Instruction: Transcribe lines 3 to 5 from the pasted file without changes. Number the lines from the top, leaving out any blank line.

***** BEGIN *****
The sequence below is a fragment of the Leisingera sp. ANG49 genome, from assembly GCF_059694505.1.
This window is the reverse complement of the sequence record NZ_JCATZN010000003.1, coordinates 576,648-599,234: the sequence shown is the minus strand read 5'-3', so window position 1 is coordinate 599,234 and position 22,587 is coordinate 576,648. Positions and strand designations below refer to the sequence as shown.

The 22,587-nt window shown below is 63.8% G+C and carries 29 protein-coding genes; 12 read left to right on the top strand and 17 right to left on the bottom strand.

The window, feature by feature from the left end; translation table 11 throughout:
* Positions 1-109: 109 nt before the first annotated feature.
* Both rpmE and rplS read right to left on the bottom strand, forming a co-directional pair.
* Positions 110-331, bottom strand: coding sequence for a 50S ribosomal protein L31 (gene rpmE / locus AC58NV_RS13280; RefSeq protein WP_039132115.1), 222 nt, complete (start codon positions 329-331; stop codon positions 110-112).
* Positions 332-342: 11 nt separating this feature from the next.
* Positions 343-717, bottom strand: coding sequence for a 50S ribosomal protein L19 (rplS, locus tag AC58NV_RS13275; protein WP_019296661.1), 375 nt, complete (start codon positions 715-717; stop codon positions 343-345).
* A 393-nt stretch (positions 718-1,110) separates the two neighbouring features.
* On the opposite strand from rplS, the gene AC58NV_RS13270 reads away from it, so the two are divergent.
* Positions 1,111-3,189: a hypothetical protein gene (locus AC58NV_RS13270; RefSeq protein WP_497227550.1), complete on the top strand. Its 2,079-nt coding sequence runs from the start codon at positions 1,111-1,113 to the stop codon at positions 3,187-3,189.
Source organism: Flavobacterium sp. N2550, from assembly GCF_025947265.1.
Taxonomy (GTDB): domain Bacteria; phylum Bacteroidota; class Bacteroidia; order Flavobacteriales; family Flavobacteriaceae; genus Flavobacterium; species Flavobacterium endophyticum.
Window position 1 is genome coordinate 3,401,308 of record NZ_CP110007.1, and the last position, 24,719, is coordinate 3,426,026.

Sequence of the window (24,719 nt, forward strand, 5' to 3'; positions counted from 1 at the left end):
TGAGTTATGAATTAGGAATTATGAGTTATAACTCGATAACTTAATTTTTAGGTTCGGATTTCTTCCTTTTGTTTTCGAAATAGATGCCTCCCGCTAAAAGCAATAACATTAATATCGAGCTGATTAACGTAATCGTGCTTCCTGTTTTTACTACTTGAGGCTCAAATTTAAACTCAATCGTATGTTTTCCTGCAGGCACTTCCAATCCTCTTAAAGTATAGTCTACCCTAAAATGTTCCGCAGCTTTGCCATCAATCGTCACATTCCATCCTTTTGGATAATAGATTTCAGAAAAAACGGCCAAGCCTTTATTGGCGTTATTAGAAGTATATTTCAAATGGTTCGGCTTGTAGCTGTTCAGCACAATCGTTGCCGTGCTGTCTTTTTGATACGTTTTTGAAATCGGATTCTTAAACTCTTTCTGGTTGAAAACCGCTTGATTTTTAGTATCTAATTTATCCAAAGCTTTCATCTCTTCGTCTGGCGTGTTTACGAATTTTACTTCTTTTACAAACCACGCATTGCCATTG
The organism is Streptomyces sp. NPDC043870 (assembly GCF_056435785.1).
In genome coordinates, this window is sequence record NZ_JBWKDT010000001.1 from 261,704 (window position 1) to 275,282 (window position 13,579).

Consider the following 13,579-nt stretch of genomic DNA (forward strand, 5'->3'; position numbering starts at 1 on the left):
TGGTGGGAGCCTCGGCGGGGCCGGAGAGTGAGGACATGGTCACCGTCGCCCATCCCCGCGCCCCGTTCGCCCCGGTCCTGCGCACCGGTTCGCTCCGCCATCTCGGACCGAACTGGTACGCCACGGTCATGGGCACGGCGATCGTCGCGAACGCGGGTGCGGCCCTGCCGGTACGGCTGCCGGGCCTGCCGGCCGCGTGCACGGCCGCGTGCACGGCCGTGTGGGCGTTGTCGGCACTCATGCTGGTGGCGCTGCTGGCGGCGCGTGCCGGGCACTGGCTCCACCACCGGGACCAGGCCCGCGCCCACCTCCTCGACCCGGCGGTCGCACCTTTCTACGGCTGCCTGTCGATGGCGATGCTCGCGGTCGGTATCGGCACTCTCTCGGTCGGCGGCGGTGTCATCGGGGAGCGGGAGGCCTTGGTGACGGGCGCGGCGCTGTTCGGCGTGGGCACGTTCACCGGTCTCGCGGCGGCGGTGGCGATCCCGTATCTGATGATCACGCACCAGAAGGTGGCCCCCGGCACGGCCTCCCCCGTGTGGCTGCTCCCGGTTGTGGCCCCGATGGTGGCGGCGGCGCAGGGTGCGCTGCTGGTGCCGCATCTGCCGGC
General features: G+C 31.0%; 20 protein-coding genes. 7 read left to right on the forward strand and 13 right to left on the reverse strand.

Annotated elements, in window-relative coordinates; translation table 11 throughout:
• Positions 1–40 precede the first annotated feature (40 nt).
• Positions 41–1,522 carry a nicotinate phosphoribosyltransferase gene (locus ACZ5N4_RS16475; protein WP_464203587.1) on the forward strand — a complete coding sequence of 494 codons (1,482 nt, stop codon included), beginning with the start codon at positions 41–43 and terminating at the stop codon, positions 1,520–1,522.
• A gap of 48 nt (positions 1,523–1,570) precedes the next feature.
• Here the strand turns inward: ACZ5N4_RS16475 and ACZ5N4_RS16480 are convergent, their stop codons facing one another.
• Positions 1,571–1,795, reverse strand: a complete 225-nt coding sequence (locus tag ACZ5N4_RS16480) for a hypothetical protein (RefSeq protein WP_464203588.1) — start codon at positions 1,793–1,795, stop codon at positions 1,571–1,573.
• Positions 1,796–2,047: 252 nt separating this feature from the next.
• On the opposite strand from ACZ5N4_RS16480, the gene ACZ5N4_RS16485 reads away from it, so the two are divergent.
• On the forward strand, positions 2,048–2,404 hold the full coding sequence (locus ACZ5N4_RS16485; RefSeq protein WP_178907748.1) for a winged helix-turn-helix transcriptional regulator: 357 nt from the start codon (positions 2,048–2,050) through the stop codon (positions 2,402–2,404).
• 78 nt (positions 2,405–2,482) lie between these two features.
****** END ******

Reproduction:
The 22,587-nt window shown below is 63.8% G+C and carries 29 protein-coding genes; 12 read left to right on the top strand and 17 right to left on the bottom strand.

The window, feature by feature from the left end; translation table 11 throughout:
* Positions 1-109: 109 nt before the first annotated feature.